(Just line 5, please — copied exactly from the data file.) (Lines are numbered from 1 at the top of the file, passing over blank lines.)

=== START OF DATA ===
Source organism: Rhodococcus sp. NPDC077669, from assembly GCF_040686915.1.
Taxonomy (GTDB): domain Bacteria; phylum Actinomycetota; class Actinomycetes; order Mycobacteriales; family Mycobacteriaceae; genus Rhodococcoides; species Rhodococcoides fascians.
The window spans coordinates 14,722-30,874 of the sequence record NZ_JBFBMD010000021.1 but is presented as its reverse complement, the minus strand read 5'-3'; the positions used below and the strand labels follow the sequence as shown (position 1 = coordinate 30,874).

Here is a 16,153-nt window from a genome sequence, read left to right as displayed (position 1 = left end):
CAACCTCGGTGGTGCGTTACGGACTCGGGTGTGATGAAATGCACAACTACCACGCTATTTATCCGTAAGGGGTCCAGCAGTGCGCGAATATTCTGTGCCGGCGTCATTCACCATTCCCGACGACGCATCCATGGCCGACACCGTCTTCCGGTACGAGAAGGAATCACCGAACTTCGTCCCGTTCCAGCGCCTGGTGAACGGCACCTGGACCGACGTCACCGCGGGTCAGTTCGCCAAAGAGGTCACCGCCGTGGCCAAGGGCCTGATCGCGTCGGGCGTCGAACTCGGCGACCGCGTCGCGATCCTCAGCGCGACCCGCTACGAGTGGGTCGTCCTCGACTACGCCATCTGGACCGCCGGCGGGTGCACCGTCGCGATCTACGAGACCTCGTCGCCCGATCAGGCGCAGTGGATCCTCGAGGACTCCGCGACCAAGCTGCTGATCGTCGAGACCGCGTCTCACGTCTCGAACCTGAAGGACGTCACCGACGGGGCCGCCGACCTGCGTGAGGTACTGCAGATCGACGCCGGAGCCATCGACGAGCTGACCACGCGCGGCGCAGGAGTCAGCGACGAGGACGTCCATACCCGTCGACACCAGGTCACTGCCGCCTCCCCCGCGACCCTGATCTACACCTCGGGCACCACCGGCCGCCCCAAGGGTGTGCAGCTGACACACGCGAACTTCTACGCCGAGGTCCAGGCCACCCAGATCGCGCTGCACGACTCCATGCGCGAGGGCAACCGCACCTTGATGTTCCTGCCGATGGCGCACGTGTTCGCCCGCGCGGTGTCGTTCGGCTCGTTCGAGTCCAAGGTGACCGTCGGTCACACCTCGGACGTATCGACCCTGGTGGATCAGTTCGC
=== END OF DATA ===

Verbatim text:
CAACCTCGGTGGTGCGTTACGGACTCGGGTGTGATGAAATGCACAACTACCACGCTATTTATCCGTAAGGGGTCCAGCAGTGCGCGAATATTCTGTGCCGGCGTCATTCACCATTCCCGACGACGCATCCATGGCCGACACCGTCTTCCGGTACGAGAAGGAATCACCGAACTTCGTCCCGTTCCAGCGCCTGGTGAACGGCACCTGGACCGACGTCACCGCGGGTCAGTTCGCCAAAGAGGTCACCGCCGTGGCCAAGGGCCTGATCGCGTCGGGCGTCGAACTCGGCGACCGCGTCGCGATCCTCAGCGCGACCCGCTACGAGTGGGTCGTCCTCGACTACGCCATCTGGACCGCCGGCGGGTGCACCGTCGCGATCTACGAGACCTCGTCGCCCGATCAGGCGCAGTGGATCCTCGAGGACTCCGCGACCAAGCTGCTGATCGTCGAGACCGCGTCTCACGTCTCGAACCTGAAGGACGTCACCGACGGGGCCGCCGACCTGCGTGAGGTACTGCAGATCGACGCCGGAGCCATCGACGAGCTGACCACGCGCGGCGCAGGAGTCAGCGACGAGGACGTCCATACCCGTCGACACCAGGTCACTGCCGCCTCCCCCGCGACCCTGATCTACACCTCGGGCACCACCGGCCGCCCCAAGGGTGTGCAGCTGACACACGCGAACTTCTACGCCGAGGTCCAGGCCACCCAGATCGCGCTGCACGACTCCATGCGCGAGGGCAACCGCACCTTGATGTTCCTGCCGATGGCGCACGTGTTCGCCCGCGCGGTGTCGTTCGGCTCGTTCGAGTCCAAGGTGACCGTCGGTCACACCTCGGACGTATCGACCCTGGTGGATCAGTTCGC